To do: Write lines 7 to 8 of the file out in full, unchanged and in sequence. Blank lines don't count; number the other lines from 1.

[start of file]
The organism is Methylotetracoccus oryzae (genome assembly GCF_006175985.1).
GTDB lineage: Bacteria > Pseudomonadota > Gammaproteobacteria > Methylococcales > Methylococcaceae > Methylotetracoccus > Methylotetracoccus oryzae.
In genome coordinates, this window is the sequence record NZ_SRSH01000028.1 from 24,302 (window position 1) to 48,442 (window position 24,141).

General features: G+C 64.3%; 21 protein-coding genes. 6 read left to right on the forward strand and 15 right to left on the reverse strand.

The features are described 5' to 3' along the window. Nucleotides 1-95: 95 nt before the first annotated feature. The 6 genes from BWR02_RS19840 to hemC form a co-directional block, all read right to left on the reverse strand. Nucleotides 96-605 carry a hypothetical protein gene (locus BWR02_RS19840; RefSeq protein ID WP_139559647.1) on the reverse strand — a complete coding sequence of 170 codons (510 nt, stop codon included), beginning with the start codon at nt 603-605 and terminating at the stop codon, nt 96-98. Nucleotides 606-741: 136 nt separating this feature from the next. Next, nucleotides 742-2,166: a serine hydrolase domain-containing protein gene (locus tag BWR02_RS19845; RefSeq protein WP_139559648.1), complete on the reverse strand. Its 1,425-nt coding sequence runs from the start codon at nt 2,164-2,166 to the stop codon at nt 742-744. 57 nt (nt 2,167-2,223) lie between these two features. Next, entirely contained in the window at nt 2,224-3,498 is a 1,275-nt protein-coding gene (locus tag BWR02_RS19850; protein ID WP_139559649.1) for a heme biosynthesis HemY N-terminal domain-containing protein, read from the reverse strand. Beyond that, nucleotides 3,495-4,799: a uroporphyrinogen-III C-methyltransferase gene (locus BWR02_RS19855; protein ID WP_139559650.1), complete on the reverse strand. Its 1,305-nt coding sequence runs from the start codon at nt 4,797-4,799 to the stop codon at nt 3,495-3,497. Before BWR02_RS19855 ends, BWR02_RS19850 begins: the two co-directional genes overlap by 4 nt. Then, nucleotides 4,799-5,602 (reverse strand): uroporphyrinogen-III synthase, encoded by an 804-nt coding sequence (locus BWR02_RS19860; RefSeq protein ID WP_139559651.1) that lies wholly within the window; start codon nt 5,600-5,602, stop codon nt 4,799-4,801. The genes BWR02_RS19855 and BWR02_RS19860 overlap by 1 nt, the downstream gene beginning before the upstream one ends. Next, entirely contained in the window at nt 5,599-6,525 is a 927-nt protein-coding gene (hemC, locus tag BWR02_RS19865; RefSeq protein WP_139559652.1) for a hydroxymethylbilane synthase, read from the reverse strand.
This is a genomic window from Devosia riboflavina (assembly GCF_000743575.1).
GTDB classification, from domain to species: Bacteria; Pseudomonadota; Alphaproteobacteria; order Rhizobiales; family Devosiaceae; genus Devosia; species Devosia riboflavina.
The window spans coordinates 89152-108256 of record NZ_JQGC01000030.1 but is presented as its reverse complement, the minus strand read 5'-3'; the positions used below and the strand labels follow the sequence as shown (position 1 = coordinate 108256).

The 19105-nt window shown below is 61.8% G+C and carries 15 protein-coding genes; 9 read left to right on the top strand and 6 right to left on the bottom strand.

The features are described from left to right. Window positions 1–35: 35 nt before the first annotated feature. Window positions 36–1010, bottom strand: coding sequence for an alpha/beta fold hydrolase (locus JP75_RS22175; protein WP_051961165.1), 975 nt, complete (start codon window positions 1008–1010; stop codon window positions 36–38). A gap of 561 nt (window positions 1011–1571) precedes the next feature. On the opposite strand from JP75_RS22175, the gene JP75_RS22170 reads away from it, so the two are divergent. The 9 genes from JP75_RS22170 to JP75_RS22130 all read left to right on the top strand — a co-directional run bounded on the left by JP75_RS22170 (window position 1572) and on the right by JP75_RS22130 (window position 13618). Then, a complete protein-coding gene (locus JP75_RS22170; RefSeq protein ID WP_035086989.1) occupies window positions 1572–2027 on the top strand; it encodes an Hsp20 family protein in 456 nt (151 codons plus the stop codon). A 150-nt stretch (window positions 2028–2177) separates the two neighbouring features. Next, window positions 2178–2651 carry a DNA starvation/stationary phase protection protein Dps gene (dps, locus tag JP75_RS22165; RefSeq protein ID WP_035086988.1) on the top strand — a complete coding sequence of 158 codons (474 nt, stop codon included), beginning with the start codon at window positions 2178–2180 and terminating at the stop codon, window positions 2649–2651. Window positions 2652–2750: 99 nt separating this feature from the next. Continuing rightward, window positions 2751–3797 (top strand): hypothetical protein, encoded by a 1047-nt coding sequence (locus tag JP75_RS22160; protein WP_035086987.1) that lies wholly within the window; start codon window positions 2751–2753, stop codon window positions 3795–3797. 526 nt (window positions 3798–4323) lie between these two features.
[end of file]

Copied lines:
GTDB classification, from domain to species: Bacteria; Pseudomonadota; Alphaproteobacteria; order Rhizobiales; family Devosiaceae; genus Devosia; species Devosia riboflavina.
The window spans coordinates 89152-108256 of record NZ_JQGC01000030.1 but is presented as its reverse complement, the minus strand read 5'-3'; the positions used below and the strand labels follow the sequence as shown (position 1 = coordinate 108256).